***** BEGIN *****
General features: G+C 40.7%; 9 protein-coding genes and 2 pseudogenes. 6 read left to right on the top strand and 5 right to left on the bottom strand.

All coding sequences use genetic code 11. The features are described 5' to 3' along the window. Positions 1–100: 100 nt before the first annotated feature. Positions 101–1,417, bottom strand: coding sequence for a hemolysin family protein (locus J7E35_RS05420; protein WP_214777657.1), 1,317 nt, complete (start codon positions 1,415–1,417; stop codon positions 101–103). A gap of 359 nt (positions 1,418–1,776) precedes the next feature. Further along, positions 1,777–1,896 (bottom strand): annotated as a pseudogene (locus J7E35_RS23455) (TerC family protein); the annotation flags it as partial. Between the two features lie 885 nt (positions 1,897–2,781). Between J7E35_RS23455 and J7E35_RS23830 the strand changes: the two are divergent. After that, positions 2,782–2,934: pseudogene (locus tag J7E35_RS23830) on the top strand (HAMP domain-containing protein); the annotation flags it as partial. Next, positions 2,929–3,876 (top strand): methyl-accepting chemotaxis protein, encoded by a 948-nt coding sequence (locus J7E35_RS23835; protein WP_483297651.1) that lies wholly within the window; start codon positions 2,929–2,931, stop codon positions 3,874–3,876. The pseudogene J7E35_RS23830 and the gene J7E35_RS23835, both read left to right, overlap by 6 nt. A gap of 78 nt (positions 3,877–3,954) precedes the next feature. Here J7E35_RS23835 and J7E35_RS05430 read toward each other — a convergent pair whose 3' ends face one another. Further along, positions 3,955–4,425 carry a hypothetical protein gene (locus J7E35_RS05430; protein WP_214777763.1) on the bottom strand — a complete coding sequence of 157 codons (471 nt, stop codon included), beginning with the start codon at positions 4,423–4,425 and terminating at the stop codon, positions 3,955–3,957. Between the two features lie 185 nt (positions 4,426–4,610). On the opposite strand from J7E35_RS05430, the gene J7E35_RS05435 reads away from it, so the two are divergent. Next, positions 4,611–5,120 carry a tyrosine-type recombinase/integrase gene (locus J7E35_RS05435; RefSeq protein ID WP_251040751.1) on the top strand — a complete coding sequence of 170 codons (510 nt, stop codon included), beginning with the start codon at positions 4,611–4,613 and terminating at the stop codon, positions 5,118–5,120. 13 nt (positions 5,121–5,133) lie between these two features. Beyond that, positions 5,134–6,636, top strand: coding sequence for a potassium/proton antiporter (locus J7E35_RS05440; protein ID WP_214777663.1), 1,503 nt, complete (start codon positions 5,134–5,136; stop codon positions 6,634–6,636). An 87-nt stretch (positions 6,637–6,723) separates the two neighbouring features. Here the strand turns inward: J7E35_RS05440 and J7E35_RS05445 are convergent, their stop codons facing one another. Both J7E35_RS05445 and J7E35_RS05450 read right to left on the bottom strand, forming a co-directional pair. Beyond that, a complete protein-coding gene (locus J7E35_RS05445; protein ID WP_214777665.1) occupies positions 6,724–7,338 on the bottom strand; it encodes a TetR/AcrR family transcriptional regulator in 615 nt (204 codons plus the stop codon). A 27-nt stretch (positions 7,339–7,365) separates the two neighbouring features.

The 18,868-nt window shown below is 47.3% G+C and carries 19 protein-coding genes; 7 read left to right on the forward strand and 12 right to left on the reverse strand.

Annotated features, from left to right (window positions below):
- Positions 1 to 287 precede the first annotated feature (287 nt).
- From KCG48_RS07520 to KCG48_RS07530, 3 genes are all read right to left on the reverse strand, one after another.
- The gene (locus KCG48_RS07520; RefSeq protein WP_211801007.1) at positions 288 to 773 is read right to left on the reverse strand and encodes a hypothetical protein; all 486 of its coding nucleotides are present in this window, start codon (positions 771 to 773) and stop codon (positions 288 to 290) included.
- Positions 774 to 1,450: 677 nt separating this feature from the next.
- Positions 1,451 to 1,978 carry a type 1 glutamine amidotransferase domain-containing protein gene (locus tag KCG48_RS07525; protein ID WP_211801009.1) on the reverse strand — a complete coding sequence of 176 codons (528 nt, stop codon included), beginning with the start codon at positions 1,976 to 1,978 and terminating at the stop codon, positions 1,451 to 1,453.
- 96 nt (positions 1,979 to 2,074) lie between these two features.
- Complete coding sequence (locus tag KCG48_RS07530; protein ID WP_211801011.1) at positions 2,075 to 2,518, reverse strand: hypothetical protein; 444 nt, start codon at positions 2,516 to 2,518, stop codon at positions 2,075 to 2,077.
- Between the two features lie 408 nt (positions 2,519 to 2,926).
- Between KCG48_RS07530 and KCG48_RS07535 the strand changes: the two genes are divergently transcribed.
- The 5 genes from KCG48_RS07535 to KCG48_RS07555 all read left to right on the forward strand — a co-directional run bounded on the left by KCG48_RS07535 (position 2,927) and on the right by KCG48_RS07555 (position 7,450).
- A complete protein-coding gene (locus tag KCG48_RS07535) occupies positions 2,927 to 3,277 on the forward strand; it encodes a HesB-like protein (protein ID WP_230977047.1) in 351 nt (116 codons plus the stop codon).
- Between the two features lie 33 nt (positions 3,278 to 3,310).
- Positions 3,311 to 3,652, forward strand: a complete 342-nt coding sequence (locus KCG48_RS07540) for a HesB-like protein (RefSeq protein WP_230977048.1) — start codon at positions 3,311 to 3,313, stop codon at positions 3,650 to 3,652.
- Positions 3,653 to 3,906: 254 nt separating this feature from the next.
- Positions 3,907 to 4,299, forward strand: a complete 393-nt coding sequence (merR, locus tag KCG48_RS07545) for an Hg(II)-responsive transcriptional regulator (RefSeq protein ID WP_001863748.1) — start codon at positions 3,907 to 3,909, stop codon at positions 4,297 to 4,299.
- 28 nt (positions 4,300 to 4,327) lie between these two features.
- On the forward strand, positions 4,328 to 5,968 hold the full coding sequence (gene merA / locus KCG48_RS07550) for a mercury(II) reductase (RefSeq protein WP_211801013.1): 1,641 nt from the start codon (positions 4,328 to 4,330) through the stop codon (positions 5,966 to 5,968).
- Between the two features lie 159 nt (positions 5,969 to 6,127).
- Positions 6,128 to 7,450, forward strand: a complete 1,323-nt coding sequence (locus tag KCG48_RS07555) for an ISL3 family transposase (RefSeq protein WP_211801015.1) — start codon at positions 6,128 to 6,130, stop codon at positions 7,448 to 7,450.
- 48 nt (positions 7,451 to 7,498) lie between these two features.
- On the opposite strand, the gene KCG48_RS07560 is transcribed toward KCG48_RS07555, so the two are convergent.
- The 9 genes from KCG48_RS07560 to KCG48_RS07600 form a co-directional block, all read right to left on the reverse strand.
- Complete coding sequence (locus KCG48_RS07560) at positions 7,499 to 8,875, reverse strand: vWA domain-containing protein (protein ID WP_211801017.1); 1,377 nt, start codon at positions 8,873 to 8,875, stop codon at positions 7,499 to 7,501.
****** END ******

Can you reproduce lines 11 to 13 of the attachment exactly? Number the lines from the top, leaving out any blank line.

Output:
- Complete coding sequence (locus tag KCG48_RS07530; protein ID WP_211801011.1) at positions 2,075 to 2,518, reverse strand: hypothetical protein; 444 nt, start codon at positions 2,516 to 2,518, stop codon at positions 2,075 to 2,077.
- Between the two features lie 408 nt (positions 2,519 to 2,926).
- Between KCG48_RS07530 and KCG48_RS07535 the strand changes: the two genes are divergently transcribed.